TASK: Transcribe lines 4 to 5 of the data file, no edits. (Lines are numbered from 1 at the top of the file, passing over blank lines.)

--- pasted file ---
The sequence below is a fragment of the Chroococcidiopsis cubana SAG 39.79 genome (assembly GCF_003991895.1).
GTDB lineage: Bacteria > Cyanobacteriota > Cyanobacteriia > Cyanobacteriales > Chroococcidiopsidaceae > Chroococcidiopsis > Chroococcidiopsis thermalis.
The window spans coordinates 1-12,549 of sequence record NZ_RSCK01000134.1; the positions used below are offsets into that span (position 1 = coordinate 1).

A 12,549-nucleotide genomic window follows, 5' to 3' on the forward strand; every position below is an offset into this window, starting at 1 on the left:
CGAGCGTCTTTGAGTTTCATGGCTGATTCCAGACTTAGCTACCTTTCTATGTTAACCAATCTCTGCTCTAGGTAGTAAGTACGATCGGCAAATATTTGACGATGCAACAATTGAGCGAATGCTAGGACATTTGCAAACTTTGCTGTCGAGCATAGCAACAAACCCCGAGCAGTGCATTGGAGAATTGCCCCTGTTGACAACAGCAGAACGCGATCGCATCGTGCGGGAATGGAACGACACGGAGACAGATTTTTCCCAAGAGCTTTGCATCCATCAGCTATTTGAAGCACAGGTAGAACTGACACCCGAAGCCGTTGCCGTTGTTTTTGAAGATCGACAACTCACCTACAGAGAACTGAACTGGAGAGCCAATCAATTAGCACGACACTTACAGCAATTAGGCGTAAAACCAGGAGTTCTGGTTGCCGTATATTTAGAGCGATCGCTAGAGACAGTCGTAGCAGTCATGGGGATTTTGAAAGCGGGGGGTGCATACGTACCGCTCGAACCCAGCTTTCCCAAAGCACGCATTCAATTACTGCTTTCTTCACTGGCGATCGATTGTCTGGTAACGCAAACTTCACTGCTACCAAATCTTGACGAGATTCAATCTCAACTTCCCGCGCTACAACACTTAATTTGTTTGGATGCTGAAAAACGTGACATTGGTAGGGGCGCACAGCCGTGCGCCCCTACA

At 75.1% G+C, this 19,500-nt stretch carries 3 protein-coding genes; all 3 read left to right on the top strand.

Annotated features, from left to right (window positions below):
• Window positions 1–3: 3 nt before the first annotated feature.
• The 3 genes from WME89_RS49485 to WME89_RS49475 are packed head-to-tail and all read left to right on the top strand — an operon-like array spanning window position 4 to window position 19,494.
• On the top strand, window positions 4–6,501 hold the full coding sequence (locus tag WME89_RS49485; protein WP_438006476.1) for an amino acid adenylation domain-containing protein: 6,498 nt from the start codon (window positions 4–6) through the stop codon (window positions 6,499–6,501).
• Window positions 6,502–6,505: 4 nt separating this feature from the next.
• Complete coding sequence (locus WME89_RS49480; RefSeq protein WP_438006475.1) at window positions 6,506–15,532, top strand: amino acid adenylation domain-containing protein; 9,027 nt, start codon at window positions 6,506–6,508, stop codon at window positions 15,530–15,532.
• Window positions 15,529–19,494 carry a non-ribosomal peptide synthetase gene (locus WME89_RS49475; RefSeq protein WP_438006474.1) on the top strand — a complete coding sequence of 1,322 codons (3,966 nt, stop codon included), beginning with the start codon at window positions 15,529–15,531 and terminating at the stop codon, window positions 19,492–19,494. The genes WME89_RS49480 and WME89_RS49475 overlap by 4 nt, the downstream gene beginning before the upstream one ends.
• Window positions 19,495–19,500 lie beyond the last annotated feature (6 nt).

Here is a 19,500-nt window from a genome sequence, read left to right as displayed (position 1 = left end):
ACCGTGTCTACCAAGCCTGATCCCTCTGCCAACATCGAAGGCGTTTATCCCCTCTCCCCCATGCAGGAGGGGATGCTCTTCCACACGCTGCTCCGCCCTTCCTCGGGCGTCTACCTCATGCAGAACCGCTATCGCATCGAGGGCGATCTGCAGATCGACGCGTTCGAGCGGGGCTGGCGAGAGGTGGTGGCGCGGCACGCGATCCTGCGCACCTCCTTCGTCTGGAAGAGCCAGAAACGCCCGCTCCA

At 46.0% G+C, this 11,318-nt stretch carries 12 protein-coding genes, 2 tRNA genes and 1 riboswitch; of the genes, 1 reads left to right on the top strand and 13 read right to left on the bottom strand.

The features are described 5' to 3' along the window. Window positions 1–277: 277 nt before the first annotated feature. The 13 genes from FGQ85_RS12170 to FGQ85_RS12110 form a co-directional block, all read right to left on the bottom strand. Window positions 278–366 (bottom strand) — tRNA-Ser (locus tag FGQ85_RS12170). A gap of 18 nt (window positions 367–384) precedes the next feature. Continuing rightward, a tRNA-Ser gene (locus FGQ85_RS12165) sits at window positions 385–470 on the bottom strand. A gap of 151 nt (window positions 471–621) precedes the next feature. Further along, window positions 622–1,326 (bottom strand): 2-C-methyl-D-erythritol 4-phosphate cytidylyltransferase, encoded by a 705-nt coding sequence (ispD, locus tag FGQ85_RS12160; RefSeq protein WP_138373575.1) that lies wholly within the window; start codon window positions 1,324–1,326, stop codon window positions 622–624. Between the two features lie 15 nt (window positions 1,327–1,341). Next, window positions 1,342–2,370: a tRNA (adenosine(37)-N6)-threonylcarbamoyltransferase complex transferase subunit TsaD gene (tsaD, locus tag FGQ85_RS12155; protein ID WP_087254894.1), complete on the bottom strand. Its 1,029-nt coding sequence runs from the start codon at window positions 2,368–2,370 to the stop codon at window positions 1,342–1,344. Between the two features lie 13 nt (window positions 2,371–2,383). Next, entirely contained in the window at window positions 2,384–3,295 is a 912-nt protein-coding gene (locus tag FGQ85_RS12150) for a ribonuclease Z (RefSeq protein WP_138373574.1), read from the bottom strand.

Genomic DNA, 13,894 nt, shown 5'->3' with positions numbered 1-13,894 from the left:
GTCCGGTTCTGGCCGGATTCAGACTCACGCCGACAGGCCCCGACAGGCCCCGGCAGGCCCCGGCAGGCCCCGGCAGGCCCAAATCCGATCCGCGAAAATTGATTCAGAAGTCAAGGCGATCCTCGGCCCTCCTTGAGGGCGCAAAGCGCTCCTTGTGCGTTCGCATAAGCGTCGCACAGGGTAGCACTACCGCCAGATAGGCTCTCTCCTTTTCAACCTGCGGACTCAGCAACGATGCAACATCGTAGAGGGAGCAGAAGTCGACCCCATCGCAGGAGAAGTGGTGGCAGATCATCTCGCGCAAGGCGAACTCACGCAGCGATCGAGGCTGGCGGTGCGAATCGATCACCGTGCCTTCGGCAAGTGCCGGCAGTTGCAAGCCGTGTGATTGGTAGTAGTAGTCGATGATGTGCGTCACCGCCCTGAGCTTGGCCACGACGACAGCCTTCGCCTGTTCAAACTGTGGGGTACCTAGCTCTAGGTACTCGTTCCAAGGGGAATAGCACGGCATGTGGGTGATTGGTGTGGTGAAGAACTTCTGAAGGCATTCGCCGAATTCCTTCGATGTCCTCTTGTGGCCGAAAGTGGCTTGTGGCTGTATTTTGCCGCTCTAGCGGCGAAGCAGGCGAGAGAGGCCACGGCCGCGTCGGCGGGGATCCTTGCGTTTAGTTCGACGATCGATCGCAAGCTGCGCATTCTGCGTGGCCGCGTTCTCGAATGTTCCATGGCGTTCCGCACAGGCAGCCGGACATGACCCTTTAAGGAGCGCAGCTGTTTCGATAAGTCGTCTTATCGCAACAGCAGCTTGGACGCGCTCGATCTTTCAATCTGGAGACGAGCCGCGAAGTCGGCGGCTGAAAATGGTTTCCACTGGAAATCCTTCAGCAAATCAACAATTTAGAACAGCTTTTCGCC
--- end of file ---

A 12,549-nucleotide genomic window follows, 5' to 3' on the forward strand; every position below is an offset into this window, starting at 1 on the left:
CGAGCGTCTTTGAGTTTCATGGCTGATTCCAGACTTAGCTACCTTTCTATGTTAACCAATCTCTGCTCTAGGTAGTAAGTACGATCGGCAAATATTTGACGATGCAACAATTGAGCGAATGCTAGGACATTTGCAAACTTTGCTGTCGAGCATAGCAACAAACCCCGAGCAGTGCATTGGAGAATTGCCCCTGTTGACAACAGCAGAACGCGATCGCATCGTGCGGGAATGGAACGACACGGAGACAGATTTTTCCCAAGAGCTTTGCATCCATCAGCTATTTGAAGCACAGGTAGAACTGACACCCGAAGCCGTTGCCGTTGTTTTTGAAGATCGACAACTCACCTACAGAGAACTGAACTGGAGAGCCAATCAATTAGCACGACACTTACAGCAATTAGGCGTAAAACCAGGAGTTCTGGTTGCCGTATATTTAGAGCGATCGCTAGAGACAGTCGTAGCAGTCATGGGGATTTTGAAAGCGGGGGGTGCATACGTACCGCTCGAACCCAGCTTTCCCAAAGCACGCATTCAATTACTGCTTTCTTCACTGGCGATCGATTGTCTGGTAACGCAAACTTCACTGCTACCAAATCTTGACGAGATTCAATCTCAACTTCCCGCGCTACAACACTTAATTTGTTTGGATGCTGAAAAACGTGACATTGGTAGGGGCGCACAGCCGTGCGCCCCTACA